Tuesday, January 15, 2008

Democracy and association

I've formed a habit of insisting on a narrow definition of democracy, particularly in relation to liberty - arguing that democracy concerns itself with how a government is legitimized, whereas liberty has to do with its scope.

But I've been thinking lately that this may be pretty pointless. Historically people have always associated democracy with other things that don't necessarily have anything to do with it, whether positive or negative, and I've been wondering if this isn't unavoidable, whether to insist otherwise is unrealistically purist of me. Moreover, it would seem to be salient to the question of whether and how democracy develops in any given country for reasons I'll try to articulate.

This was prompted by this article about the development of "illiberal capitalism" in Russia and China. It argues that Russians, for example, seem to largely put up with Putin's authoritarianism because in the Yeltsin years democratization was associated with economic collapse and internal chaos. Dave Osler has a good post about the 'elephant trap' this situation poses for the left but I've been thinking about a more general point: at uni while reading the sort of political scientists that like to make broad sweeping generalisations about the conditions under which democratic institutions 'take', I don't recall what people associate with democracy being mentioned much. (It would normally take a historian to mention Weimar.) Yet it would seem to have been highly relevant historically.

Given the scale of industrial death, it might be controversial to suggest that the events of the 20th century gave the development of democracy a benign association for people in Europe but if I could make a broad generalisation of my own, I'd say that roughly the rise of fascism in the interwar period was associated with protectionism and the Great Depression, whereas the later development of democracy was associated with the long postwar boom. I don't think anyone would doubt, for example, that those in Eastern Europe seeking to be free from Soviet domination associated democracy not only with liberty but with prosperity. Russians did too - hence the disappointment of the Yeltsin years. This example was not, of course, lost on the Communist Party in China who rejected political liberalisation but embraced economic reform. That this has seen to have been more successful and therefore a worrying counter-example to challenge liberal democracy forms part of the argument in the FT piece linked above.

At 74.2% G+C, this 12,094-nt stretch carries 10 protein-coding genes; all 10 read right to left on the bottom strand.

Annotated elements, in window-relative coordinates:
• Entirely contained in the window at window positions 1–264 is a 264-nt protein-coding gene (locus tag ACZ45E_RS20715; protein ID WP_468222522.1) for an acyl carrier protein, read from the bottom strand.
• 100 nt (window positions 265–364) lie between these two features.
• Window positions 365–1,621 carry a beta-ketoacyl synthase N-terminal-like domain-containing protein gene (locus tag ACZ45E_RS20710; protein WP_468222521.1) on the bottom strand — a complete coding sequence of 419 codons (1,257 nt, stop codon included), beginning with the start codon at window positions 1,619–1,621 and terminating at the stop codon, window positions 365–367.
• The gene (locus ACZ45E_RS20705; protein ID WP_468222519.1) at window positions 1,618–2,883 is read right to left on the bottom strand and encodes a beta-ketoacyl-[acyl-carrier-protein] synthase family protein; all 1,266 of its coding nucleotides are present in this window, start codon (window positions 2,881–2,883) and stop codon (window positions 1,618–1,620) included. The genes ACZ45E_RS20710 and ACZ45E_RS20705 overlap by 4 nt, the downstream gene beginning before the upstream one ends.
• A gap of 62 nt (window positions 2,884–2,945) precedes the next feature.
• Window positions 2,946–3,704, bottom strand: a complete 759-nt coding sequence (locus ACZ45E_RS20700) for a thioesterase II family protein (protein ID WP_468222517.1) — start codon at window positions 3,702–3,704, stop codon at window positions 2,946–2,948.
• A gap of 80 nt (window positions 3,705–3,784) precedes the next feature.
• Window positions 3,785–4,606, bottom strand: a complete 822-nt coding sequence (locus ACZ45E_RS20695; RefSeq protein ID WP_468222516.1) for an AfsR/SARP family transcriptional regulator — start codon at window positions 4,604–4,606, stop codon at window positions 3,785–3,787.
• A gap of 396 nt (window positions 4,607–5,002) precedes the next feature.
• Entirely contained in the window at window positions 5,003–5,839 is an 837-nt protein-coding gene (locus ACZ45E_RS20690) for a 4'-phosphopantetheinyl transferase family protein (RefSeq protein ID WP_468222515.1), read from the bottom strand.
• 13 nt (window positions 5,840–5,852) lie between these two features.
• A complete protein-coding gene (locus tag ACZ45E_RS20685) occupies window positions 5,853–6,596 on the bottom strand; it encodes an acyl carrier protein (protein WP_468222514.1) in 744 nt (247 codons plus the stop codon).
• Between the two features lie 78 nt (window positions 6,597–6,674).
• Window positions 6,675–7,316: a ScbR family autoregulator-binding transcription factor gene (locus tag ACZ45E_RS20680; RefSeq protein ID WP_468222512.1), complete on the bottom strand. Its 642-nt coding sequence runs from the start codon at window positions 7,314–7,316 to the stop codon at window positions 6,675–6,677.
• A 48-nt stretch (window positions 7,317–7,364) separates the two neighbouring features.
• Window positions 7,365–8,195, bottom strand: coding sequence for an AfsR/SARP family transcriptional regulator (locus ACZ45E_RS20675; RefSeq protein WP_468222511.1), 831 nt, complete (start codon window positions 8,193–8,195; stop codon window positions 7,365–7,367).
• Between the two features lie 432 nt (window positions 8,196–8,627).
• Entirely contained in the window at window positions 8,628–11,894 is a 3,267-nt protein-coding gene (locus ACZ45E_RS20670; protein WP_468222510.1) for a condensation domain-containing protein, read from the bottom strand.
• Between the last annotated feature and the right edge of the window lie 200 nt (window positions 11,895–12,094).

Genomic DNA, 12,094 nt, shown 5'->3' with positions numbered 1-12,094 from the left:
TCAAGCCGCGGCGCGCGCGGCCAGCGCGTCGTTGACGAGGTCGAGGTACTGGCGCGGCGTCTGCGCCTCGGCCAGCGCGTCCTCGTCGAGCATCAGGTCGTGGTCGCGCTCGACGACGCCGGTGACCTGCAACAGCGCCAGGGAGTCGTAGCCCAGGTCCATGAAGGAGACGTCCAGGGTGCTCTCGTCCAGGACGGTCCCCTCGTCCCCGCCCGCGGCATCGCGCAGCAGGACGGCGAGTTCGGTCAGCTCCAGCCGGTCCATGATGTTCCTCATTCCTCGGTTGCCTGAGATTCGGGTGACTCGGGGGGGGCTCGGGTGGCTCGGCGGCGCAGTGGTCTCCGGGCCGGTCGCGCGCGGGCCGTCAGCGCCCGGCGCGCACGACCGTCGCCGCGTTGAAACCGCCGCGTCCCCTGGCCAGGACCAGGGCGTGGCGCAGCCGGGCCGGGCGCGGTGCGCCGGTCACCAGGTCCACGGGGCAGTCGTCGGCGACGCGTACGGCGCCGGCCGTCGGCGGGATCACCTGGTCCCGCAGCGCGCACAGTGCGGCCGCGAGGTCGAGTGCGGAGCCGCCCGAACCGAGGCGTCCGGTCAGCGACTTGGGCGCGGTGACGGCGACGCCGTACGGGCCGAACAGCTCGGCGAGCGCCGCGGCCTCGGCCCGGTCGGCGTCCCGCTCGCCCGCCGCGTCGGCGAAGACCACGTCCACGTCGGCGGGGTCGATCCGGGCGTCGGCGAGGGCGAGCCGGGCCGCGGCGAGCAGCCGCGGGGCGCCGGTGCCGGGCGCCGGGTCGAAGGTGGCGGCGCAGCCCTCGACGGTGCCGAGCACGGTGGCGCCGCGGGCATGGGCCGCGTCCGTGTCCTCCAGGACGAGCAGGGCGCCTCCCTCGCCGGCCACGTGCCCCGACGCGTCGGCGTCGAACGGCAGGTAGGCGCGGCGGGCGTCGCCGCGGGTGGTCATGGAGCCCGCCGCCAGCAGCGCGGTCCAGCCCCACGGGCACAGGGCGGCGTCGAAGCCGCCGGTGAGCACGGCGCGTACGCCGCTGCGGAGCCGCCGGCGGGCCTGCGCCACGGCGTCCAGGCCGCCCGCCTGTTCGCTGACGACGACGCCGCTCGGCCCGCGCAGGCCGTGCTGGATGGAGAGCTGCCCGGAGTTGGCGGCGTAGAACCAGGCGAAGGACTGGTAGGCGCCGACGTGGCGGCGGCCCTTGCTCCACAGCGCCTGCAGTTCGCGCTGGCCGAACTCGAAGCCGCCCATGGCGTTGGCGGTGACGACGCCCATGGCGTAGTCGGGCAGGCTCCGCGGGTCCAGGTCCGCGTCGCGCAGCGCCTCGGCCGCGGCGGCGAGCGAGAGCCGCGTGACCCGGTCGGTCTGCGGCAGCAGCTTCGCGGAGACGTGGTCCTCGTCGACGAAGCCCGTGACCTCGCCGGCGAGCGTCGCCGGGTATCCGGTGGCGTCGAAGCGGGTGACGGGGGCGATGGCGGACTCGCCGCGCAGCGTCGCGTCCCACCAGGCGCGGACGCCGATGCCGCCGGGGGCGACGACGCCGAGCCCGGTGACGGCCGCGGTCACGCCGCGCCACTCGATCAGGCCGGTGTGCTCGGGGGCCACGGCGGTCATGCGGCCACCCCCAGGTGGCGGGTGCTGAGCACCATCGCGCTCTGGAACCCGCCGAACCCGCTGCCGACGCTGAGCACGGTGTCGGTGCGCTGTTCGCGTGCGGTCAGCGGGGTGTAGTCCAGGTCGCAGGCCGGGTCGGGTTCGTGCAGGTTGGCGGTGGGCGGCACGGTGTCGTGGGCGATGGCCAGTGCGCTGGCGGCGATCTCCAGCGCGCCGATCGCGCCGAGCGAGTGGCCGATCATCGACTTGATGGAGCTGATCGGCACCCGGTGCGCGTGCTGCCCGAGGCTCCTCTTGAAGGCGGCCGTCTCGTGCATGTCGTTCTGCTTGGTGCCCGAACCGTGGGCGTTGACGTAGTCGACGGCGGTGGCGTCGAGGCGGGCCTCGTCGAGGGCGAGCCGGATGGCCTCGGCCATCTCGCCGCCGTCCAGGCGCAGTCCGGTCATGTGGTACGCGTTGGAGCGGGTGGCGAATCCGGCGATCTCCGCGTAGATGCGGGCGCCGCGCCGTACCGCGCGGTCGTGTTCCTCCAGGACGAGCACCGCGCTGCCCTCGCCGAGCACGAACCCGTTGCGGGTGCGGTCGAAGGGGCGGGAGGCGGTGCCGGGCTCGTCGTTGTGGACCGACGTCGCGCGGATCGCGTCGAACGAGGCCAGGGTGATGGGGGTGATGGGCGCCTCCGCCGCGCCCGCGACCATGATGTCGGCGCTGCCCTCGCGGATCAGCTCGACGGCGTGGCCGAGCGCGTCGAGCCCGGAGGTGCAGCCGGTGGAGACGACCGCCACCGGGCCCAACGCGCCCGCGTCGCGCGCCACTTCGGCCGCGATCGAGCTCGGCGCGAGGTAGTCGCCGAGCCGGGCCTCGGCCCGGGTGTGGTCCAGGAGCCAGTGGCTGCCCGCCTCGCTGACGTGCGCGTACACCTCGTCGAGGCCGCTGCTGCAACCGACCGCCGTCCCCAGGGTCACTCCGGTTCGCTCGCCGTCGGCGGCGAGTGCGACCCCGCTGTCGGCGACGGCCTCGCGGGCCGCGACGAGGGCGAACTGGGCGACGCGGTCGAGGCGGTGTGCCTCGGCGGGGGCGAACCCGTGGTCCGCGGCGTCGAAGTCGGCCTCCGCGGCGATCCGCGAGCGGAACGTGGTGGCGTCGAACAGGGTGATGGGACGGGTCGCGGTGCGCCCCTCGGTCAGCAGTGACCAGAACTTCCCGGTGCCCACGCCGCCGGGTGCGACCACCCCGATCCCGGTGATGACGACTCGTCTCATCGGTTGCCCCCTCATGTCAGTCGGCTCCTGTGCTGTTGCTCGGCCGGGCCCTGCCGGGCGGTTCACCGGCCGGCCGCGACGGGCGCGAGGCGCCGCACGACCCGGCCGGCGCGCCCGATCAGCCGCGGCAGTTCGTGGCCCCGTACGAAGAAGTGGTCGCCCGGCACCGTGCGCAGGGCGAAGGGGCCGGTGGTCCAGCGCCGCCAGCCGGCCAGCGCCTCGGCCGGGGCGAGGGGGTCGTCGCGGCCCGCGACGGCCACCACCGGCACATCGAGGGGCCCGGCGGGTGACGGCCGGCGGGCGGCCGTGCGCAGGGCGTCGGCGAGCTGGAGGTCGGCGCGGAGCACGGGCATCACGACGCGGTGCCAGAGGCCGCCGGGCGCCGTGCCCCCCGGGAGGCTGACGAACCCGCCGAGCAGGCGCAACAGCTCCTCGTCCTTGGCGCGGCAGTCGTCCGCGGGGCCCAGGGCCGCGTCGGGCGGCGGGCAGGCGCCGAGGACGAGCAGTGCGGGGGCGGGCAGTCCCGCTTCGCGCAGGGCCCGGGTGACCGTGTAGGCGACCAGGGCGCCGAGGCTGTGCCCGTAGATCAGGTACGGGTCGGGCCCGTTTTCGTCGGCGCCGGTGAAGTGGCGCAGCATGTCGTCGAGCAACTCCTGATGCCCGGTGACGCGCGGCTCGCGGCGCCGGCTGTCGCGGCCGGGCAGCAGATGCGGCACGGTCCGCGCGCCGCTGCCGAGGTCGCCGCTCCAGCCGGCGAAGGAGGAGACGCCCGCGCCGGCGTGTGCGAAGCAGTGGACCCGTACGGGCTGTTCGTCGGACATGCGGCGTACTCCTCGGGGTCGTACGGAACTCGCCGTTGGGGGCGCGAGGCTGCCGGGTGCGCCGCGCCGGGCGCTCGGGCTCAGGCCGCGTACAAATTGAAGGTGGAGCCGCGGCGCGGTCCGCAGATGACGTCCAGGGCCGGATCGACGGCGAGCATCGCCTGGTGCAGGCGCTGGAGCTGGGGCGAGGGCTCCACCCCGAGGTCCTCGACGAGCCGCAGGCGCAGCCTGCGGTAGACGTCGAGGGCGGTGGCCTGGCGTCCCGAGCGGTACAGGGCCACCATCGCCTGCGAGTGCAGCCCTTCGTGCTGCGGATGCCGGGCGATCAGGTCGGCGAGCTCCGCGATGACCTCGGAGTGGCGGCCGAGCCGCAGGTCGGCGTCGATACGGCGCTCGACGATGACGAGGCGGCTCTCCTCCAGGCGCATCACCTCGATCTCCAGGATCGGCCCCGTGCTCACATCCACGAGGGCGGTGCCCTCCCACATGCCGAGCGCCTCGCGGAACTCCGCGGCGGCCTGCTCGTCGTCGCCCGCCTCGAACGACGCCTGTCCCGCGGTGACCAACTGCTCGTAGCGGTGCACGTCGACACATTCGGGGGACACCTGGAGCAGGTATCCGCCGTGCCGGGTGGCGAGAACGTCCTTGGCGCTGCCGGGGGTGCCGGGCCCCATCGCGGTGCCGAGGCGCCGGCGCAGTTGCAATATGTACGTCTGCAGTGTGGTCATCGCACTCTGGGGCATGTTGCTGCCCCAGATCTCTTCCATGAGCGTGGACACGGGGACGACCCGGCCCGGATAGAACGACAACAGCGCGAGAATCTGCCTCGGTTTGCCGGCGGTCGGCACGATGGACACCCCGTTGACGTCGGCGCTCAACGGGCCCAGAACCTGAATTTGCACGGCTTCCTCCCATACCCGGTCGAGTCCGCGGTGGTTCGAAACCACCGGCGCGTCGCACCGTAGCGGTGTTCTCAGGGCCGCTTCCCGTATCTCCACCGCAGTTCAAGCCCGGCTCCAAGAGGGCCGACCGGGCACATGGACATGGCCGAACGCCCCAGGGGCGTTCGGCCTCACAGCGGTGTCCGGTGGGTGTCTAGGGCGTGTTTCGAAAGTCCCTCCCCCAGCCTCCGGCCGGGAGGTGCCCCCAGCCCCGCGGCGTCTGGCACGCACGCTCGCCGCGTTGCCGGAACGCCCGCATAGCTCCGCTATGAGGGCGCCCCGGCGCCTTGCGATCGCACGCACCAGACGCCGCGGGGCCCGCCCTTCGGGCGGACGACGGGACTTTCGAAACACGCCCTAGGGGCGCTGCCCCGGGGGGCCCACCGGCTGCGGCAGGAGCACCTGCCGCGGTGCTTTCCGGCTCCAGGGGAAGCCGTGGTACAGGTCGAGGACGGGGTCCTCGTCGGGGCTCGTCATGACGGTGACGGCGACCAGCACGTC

Moreover, people can make positive associations with democracy, although not in ways we might expect. While we would assume sharia law is obviously incompatible with democracy, a significant proportion of Pakistanis (pdf) do not.

I'm not sure what the point of all this is - I just wanted to record the feeling of pessimism this has left me with. This is not some relativistic argument that democracy is unsuitable for certain countries. For one thing, those who are fond of making this sort of argument usually ignore the way in which even the most brutal dictatorships feel the need to manufacture consent in elections that are either uncompetitive, as in the case of Ba'athist Iraq; characterised by corruption, intimidation and violence, as in Zimbabwe; or are not electing the people who actually run the country, as in Iran. But it is to suggest that since what people associate with democracy has in the past been something that has retarded its development, there's no reason to assume that this won't be the case in the future. China and Russia are obviously a concern here but the other example I had in mind was Iraq. I'd reject any notion of inevitability but there's a risk that democracy in Iraq and in the wider region will come to be associated, perhaps for decades, with chaos and instability, a failure to provide basic order.

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